Infrastructure-Led Exploration Reducing Offshore Pipeline Demand

HOUSTON (P&GJ) — Shell's announced plan to develop the PowerNap deepwater project in the U.S. Gulf of Mexico reflects a broader trend toward "infrastructure-led exploration" that weakens demand for the construction of new subsea export pipelines.

Recent exploration shows majors have adopted a complementary strategy of pursuing both traditional large prospects and infrastructure-led exploration.  The overall trend, however, is toward longer subsea tie-backs to existing infrastructure, according to Michael Murphy, Gulf of Mexico research analyst for Wood Mackenzie.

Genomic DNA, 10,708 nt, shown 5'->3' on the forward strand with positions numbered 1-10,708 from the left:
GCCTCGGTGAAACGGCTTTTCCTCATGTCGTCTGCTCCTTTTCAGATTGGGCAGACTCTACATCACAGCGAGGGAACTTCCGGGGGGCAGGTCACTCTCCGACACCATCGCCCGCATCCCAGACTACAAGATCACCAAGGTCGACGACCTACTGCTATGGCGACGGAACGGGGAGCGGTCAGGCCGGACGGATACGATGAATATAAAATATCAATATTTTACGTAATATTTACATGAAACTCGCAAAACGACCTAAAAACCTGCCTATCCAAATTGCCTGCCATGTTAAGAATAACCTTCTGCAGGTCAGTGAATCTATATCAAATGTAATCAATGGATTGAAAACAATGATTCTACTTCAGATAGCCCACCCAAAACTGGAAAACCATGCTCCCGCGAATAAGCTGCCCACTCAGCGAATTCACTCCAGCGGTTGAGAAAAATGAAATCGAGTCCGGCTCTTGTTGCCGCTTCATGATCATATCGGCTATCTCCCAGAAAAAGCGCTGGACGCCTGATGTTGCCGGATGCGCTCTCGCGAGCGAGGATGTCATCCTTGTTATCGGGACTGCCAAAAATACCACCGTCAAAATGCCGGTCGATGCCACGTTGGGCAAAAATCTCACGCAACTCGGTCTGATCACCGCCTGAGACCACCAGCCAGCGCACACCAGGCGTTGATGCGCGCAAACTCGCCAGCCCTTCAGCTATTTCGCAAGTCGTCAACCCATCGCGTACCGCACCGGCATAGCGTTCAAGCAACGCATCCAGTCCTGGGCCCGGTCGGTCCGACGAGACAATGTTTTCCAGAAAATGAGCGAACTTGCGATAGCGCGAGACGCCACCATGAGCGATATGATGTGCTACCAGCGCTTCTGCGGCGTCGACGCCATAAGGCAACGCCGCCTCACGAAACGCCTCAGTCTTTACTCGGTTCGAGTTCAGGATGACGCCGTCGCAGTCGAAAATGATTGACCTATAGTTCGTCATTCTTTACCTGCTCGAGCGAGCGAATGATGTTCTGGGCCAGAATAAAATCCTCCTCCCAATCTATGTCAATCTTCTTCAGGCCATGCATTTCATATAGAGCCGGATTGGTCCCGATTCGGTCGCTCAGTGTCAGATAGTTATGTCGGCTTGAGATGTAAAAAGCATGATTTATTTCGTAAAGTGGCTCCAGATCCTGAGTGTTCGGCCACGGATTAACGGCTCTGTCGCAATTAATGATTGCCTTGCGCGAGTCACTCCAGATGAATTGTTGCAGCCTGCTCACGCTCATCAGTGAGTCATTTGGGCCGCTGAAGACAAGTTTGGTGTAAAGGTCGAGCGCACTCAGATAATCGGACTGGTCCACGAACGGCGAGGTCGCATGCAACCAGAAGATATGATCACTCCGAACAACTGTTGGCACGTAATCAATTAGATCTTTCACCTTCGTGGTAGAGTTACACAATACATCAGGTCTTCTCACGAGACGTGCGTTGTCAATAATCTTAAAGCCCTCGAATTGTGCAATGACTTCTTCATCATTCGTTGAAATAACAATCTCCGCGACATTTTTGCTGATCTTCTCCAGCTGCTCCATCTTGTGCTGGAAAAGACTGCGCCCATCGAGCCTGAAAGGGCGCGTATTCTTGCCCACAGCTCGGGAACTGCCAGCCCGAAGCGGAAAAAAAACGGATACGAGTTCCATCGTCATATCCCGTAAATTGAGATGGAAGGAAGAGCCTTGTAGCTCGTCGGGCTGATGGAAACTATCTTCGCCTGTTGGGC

Shell’s final investment decision for PowerNap reflects a "trend of majors embracing subsea tie-backs that offer quicker paths to first oil and attractive returns," Murphy said.

Further illustrating the deepwater Gulf of Mexico trend, Shell brought the Kaikias subsea tie-back online in 2018, and BP's Nearly Headless Nick tie-back is expected to come online by the end of 2019, just a year after its discovery.

“With internal rate of returns above 30% and development breakeven in the low-to-mid US$30’s, the sanctioning of subsea tie-backs is proving that deepwater can compete with tight oil,” Murphy said.

WoodMac estimates development breakeven for Shell's PowerNap and Kaikias programs to be in the "low US$30’s per barrel.”


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